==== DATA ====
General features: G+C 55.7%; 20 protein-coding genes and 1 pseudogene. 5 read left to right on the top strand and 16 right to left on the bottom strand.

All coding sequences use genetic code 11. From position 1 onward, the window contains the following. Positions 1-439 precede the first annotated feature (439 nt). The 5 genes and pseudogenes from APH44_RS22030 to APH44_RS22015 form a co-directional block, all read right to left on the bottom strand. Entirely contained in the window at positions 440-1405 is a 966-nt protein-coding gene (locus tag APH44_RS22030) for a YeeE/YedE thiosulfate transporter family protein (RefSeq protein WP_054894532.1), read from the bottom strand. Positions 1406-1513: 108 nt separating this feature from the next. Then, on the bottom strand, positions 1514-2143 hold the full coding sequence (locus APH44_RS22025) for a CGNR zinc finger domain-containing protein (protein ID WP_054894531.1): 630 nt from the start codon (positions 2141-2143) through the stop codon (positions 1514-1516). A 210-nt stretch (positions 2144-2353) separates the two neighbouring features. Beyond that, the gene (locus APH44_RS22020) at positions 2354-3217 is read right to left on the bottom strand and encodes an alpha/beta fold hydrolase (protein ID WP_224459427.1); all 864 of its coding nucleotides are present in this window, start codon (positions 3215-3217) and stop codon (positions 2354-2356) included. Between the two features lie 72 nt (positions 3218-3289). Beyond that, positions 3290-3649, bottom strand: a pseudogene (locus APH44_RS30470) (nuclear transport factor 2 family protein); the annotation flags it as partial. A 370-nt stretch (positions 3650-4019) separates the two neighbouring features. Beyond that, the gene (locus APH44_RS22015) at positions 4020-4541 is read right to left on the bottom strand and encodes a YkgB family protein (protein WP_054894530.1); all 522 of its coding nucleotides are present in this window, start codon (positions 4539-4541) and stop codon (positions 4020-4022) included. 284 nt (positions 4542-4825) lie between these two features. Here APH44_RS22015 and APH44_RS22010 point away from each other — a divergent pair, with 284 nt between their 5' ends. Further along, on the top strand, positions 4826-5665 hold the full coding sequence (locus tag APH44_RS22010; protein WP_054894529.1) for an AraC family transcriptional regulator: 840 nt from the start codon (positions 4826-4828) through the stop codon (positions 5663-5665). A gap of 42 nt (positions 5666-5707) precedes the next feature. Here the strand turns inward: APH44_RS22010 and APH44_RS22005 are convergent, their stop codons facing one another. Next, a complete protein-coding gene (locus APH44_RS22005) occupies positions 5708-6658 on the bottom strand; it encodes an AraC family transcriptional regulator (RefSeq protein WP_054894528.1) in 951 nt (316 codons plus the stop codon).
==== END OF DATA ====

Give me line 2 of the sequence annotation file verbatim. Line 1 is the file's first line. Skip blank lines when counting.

All coding sequences use genetic code 11. From position 1 onward, the window contains the following. Positions 1-439 precede the first annotated feature (439 nt). The 5 genes and pseudogenes from APH44_RS22030 to APH44_RS22015 form a co-directional block, all read right to left on the bottom strand. Entirely contained in the window at positions 440-1405 is a 966-nt protein-coding gene (locus tag APH44_RS22030) for a YeeE/YedE thiosulfate transporter family protein (RefSeq protein WP_054894532.1), read from the bottom strand. Positions 1406-1513: 108 nt separating this feature from the next. Then, on the bottom strand, positions 1514-2143 hold the full coding sequence (locus APH44_RS22025) for a CGNR zinc finger domain-containing protein (protein ID WP_054894531.1): 630 nt from the start codon (positions 2141-2143) through the stop codon (positions 1514-1516). A 210-nt stretch (positions 2144-2353) separates the two neighbouring features. Beyond that, the gene (locus APH44_RS22020) at positions 2354-3217 is read right to left on the bottom strand and encodes an alpha/beta fold hydrolase (protein ID WP_224459427.1); all 864 of its coding nucleotides are present in this window, start codon (positions 3215-3217) and stop codon (positions 2354-2356) included. Between the two features lie 72 nt (positions 3218-3289). Beyond that, positions 3290-3649, bottom strand: a pseudogene (locus APH44_RS30470) (nuclear transport factor 2 family protein); the annotation flags it as partial. A 370-nt stretch (positions 3650-4019) separates the two neighbouring features. Beyond that, the gene (locus APH44_RS22015) at positions 4020-4541 is read right to left on the bottom strand and encodes a YkgB family protein (protein WP_054894530.1); all 522 of its coding nucleotides are present in this window, start codon (positions 4539-4541) and stop codon (positions 4020-4022) included. 284 nt (positions 4542-4825) lie between these two features. Here APH44_RS22015 and APH44_RS22010 point away from each other — a divergent pair, with 284 nt between their 5' ends. Further along, on the top strand, positions 4826-5665 hold the full coding sequence (locus tag APH44_RS22010; protein WP_054894529.1) for an AraC family transcriptional regulator: 840 nt from the start codon (positions 4826-4828) through the stop codon (positions 5663-5665). A gap of 42 nt (positions 5666-5707) precedes the next feature. Here the strand turns inward: APH44_RS22010 and APH44_RS22005 are convergent, their stop codons facing one another. Next, a complete protein-coding gene (locus APH44_RS22005) occupies positions 5708-6658 on the bottom strand; it encodes an AraC family transcriptional regulator (RefSeq protein WP_054894528.1) in 951 nt (316 codons plus the stop codon).